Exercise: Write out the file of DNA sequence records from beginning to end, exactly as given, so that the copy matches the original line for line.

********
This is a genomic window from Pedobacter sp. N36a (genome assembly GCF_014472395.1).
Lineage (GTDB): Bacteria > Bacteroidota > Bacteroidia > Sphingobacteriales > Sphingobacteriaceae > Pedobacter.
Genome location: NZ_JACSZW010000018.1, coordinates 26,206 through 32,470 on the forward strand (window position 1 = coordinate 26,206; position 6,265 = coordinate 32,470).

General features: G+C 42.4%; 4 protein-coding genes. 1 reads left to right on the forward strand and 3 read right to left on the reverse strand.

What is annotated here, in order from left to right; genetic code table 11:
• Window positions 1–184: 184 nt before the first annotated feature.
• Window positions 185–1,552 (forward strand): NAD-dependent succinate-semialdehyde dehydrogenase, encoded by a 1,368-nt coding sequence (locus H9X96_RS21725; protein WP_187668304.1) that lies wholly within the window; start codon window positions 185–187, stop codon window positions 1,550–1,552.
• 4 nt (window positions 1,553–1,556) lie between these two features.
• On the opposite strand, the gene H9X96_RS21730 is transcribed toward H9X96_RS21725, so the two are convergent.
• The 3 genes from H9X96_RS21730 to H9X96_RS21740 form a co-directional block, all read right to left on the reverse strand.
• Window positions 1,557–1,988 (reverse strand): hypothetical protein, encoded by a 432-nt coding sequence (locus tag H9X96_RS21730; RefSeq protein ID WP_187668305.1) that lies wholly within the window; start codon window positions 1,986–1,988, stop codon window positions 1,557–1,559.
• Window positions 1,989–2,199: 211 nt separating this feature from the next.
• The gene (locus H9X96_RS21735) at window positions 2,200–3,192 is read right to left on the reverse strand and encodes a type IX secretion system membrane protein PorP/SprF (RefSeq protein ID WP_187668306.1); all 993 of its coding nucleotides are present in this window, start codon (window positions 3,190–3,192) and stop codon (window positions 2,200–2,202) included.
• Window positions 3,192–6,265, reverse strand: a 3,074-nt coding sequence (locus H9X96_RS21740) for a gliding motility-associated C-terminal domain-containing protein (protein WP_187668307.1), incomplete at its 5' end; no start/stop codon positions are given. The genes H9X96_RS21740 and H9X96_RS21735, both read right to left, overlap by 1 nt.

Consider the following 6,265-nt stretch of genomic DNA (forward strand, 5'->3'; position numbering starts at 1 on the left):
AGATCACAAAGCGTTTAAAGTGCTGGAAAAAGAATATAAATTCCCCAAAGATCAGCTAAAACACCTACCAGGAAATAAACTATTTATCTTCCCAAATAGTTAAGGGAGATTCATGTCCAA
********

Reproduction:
This is a genomic window from Pedobacter sp. N36a (genome assembly GCF_014472395.1).
Lineage (GTDB): Bacteria > Bacteroidota > Bacteroidia > Sphingobacteriales > Sphingobacteriaceae > Pedobacter.
Genome location: NZ_JACSZW010000018.1, coordinates 26,206 through 32,470 on the forward strand (window position 1 = coordinate 26,206; position 6,265 = coordinate 32,470).

General features: G+C 42.4%; 4 protein-coding genes. 1 reads left to right on the forward strand and 3 read right to left on the reverse strand.

What is annotated here, in order from left to right; genetic code table 11:
• Window positions 1–184: 184 nt before the first annotated feature.
• Window positions 185–1,552 (forward strand): NAD-dependent succinate-semialdehyde dehydrogenase, encoded by a 1,368-nt coding sequence (locus H9X96_RS21725; protein WP_187668304.1) that lies wholly within the window; start codon window positions 185–187, stop codon window positions 1,550–1,552.
• 4 nt (window positions 1,553–1,556) lie between these two features.
• On the opposite strand, the gene H9X96_RS21730 is transcribed toward H9X96_RS21725, so the two are convergent.
• The 3 genes from H9X96_RS21730 to H9X96_RS21740 form a co-directional block, all read right to left on the reverse strand.
• Window positions 1,557–1,988 (reverse strand): hypothetical protein, encoded by a 432-nt coding sequence (locus tag H9X96_RS21730; RefSeq protein ID WP_187668305.1) that lies wholly within the window; start codon window positions 1,986–1,988, stop codon window positions 1,557–1,559.
• Window positions 1,989–2,199: 211 nt separating this feature from the next.
• The gene (locus H9X96_RS21735) at window positions 2,200–3,192 is read right to left on the reverse strand and encodes a type IX secretion system membrane protein PorP/SprF (RefSeq protein ID WP_187668306.1); all 993 of its coding nucleotides are present in this window, start codon (window positions 3,190–3,192) and stop codon (window positions 2,200–2,202) included.
• Window positions 3,192–6,265, reverse strand: a 3,074-nt coding sequence (locus H9X96_RS21740) for a gliding motility-associated C-terminal domain-containing protein (protein WP_187668307.1), incomplete at its 5' end; no start/stop codon positions are given. The genes H9X96_RS21740 and H9X96_RS21735, both read right to left, overlap by 1 nt.

Consider the following 6,265-nt stretch of genomic DNA (forward strand, 5'->3'; position numbering starts at 1 on the left):
AGATCACAAAGCGTTTAAAGTGCTGGAAAAAGAATATAAATTCCCCAAAGATCAGCTAAAACACCTACCAGGAAATAAACTATTTATCTTCCCAAATAGTTAAGGGAGATTCATGTCCAA